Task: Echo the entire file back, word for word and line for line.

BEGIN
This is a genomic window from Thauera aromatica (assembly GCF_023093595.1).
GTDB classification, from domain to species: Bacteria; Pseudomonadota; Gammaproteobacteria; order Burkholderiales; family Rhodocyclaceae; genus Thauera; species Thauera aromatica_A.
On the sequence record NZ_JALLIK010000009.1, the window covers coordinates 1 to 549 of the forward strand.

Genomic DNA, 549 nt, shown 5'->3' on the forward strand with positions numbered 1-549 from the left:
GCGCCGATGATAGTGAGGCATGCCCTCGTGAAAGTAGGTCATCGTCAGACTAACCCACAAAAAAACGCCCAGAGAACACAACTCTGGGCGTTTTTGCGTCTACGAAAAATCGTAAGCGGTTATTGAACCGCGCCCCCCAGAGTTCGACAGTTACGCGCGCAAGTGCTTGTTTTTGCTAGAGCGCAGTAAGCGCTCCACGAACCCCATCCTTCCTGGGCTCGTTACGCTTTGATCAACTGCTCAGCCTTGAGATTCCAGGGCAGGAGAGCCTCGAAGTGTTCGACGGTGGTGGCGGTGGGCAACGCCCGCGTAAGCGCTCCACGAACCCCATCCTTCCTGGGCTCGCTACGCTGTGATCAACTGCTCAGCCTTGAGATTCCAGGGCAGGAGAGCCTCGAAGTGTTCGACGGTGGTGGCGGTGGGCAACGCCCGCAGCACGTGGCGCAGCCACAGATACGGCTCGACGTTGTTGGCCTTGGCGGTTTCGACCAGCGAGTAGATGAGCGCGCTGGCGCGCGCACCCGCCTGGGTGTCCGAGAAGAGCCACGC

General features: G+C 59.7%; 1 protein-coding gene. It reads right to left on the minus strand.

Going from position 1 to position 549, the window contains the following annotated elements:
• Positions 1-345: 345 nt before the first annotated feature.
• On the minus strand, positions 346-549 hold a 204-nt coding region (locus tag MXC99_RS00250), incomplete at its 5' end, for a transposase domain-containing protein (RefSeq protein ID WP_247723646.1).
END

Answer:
This is a genomic window from Thauera aromatica (assembly GCF_023093595.1).
GTDB classification, from domain to species: Bacteria; Pseudomonadota; Gammaproteobacteria; order Burkholderiales; family Rhodocyclaceae; genus Thauera; species Thauera aromatica_A.
On the sequence record NZ_JALLIK010000009.1, the window covers coordinates 1 to 549 of the forward strand.

Genomic DNA, 549 nt, shown 5'->3' on the forward strand with positions numbered 1-549 from the left:
GCGCCGATGATAGTGAGGCATGCCCTCGTGAAAGTAGGTCATCGTCAGACTAACCCACAAAAAAACGCCCAGAGAACACAACTCTGGGCGTTTTTGCGTCTACGAAAAATCGTAAGCGGTTATTGAACCGCGCCCCCCAGAGTTCGACAGTTACGCGCGCAAGTGCTTGTTTTTGCTAGAGCGCAGTAAGCGCTCCACGAACCCCATCCTTCCTGGGCTCGTTACGCTTTGATCAACTGCTCAGCCTTGAGATTCCAGGGCAGGAGAGCCTCGAAGTGTTCGACGGTGGTGGCGGTGGGCAACGCCCGCGTAAGCGCTCCACGAACCCCATCCTTCCTGGGCTCGCTACGCTGTGATCAACTGCTCAGCCTTGAGATTCCAGGGCAGGAGAGCCTCGAAGTGTTCGACGGTGGTGGCGGTGGGCAACGCCCGCAGCACGTGGCGCAGCCACAGATACGGCTCGACGTTGTTGGCCTTGGCGGTTTCGACCAGCGAGTAGATGAGCGCGCTGGCGCGCGCACCCGCCTGGGTGTCCGAGAAGAGCCACGC

General features: G+C 59.7%; 1 protein-coding gene. It reads right to left on the minus strand.

Going from position 1 to position 549, the window contains the following annotated elements:
• Positions 1-345: 345 nt before the first annotated feature.
• On the minus strand, positions 346-549 hold a 204-nt coding region (locus tag MXC99_RS00250), incomplete at its 5' end, for a transposase domain-containing protein (RefSeq protein ID WP_247723646.1).